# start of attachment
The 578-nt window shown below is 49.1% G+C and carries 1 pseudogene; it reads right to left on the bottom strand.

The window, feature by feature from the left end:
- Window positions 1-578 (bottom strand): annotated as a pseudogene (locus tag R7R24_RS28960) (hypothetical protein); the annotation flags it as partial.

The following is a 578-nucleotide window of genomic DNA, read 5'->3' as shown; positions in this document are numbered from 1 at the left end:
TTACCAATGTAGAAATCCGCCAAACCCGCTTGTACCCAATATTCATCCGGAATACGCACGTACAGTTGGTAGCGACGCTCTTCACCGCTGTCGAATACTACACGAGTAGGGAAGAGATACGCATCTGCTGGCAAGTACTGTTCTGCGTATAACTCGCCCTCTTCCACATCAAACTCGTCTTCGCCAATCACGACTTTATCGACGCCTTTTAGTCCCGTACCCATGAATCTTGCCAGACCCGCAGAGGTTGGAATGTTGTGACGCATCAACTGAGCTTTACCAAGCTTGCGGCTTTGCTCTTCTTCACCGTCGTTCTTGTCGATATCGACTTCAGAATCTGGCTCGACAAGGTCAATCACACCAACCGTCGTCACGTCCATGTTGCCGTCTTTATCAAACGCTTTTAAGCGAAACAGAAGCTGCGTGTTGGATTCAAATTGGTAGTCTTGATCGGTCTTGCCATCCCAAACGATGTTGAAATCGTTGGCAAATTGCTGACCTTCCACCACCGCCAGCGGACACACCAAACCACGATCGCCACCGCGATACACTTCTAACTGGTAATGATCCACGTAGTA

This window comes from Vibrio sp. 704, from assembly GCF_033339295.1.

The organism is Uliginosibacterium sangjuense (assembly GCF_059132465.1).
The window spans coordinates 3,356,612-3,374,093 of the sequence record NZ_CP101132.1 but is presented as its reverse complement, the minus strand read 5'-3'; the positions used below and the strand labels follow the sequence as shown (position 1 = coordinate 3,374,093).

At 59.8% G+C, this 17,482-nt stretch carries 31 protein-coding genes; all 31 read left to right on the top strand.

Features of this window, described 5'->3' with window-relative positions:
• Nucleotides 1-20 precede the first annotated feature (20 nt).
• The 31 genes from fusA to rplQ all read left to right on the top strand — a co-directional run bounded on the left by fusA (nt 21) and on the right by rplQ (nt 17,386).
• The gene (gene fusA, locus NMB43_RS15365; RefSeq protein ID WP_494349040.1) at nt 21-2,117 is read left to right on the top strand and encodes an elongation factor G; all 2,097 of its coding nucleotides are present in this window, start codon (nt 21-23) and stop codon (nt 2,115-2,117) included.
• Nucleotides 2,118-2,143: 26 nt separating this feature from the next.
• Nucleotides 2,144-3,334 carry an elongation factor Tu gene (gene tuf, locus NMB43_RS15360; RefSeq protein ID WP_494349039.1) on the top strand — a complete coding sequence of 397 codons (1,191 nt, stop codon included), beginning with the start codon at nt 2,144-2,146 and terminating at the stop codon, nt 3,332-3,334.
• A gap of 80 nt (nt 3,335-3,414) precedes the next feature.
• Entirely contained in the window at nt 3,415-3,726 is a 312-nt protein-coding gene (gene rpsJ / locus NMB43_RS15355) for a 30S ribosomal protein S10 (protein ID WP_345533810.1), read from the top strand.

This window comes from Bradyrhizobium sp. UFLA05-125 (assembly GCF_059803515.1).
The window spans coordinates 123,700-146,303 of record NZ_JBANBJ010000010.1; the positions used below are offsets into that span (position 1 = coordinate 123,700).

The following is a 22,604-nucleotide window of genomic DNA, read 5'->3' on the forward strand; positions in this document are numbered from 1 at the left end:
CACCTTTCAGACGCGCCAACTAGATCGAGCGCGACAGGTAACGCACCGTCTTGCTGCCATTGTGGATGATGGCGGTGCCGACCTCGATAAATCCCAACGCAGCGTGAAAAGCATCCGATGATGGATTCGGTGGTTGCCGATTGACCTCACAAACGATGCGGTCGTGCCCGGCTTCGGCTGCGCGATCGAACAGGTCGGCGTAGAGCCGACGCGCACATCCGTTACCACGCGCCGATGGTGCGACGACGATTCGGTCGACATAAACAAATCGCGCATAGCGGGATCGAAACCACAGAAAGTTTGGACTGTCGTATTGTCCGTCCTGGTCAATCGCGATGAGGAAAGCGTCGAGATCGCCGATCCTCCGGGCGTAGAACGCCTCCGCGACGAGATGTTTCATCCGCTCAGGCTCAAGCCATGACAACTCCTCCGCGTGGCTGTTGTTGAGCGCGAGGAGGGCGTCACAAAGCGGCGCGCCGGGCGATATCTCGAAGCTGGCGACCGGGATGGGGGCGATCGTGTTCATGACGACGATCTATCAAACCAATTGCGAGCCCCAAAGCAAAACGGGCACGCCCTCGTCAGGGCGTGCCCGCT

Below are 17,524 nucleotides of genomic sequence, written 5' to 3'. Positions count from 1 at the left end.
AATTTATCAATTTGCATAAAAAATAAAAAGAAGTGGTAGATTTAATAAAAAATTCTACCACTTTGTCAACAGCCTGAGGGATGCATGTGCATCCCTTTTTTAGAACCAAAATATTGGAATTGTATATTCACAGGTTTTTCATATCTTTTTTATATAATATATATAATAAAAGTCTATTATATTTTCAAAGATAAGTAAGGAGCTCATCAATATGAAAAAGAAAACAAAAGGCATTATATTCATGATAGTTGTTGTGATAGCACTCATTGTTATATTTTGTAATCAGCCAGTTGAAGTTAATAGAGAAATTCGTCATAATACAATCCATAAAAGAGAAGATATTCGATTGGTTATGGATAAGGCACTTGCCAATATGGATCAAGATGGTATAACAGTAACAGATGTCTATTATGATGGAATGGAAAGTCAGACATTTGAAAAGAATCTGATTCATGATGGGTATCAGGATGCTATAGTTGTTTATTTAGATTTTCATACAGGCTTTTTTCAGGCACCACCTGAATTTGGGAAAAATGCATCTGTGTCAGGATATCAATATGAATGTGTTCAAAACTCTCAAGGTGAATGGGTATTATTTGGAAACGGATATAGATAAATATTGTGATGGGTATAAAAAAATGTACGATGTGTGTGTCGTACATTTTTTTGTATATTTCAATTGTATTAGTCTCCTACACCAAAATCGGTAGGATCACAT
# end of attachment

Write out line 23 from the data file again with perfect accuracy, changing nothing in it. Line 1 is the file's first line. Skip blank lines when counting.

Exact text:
AATTTATCAATTTGCATAAAAAATAAAAAGAAGTGGTAGATTTAATAAAAAATTCTACCACTTTGTCAACAGCCTGAGGGATGCATGTGCATCCCTTTTTTAGAACCAAAATATTGGAATTGTATATTCACAGGTTTTTCATATCTTTTTTATATAATATATATAATAAAAGTCTATTATATTTTCAAAGATAAGTAAGGAGCTCATCAATATGAAAAAGAAAACAAAAGGCATTATATTCATGATAGTTGTTGTGATAGCACTCATTGTTATATTTTGTAATCAGCCAGTTGAAGTTAATAGAGAAATTCGTCATAATACAATCCATAAAAGAGAAGATATTCGATTGGTTATGGATAAGGCACTTGCCAATATGGATCAAGATGGTATAACAGTAACAGATGTCTATTATGATGGAATGGAAAGTCAGACATTTGAAAAGAATCTGATTCATGATGGGTATCAGGATGCTATAGTTGTTTATTTAGATTTTCATACAGGCTTTTTTCAGGCACCACCTGAATTTGGGAAAAATGCATCTGTGTCAGGATATCAATATGAATGTGTTCAAAACTCTCAAGGTGAATGGGTATTATTTGGAAACGGATATAGATAAATATTGTGATGGGTATAAAAAAATGTACGATGTGTGTGTCGTACATTTTTTTGTATATTTCAATTGTATTAGTCTCCTACACCAAAATCGGTAGGATCACAT